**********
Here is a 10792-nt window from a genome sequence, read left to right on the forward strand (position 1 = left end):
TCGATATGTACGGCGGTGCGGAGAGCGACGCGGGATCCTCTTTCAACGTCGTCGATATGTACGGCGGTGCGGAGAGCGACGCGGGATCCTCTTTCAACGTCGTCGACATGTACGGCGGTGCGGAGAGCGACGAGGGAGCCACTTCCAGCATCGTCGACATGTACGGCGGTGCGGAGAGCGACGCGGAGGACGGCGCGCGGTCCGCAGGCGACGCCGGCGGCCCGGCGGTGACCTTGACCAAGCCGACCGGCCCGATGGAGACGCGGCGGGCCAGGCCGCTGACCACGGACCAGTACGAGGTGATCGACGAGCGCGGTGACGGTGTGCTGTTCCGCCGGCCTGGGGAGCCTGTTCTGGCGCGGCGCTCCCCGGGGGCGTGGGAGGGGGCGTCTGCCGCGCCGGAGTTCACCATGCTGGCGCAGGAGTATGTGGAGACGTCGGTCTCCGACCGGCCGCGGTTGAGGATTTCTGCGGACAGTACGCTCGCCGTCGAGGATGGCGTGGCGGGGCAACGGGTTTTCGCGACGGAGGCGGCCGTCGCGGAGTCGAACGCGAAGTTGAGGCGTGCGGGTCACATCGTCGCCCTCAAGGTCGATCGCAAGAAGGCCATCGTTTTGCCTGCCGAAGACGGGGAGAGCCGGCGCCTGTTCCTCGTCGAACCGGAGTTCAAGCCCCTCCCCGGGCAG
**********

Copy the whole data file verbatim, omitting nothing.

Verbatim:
Here is a 10792-nt window from a genome sequence, read left to right on the forward strand (position 1 = left end):
TCGATATGTACGGCGGTGCGGAGAGCGACGCGGGATCCTCTTTCAACGTCGTCGATATGTACGGCGGTGCGGAGAGCGACGCGGGATCCTCTTTCAACGTCGTCGACATGTACGGCGGTGCGGAGAGCGACGAGGGAGCCACTTCCAGCATCGTCGACATGTACGGCGGTGCGGAGAGCGACGCGGAGGACGGCGCGCGGTCCGCAGGCGACGCCGGCGGCCCGGCGGTGACCTTGACCAAGCCGACCGGCCCGATGGAGACGCGGCGGGCCAGGCCGCTGACCACGGACCAGTACGAGGTGATCGACGAGCGCGGTGACGGTGTGCTGTTCCGCCGGCCTGGGGAGCCTGTTCTGGCGCGGCGCTCCCCGGGGGCGTGGGAGGGGGCGTCTGCCGCGCCGGAGTTCACCATGCTGGCGCAGGAGTATGTGGAGACGTCGGTCTCCGACCGGCCGCGGTTGAGGATTTCTGCGGACAGTACGCTCGCCGTCGAGGATGGCGTGGCGGGGCAACGGGTTTTCGCGACGGAGGCGGCCGTCGCGGAGTCGAACGCGAAGTTGAGGCGTGCGGGTCACATCGTCGCCCTCAAGGTCGATCGCAAGAAGGCCATCGTTTTGCCTGCCGAAGACGGGGAGAGCCGGCGCCTGTTCCTCGTCGAACCGGAGTTCAAGCCCCTCCCCGGGCAG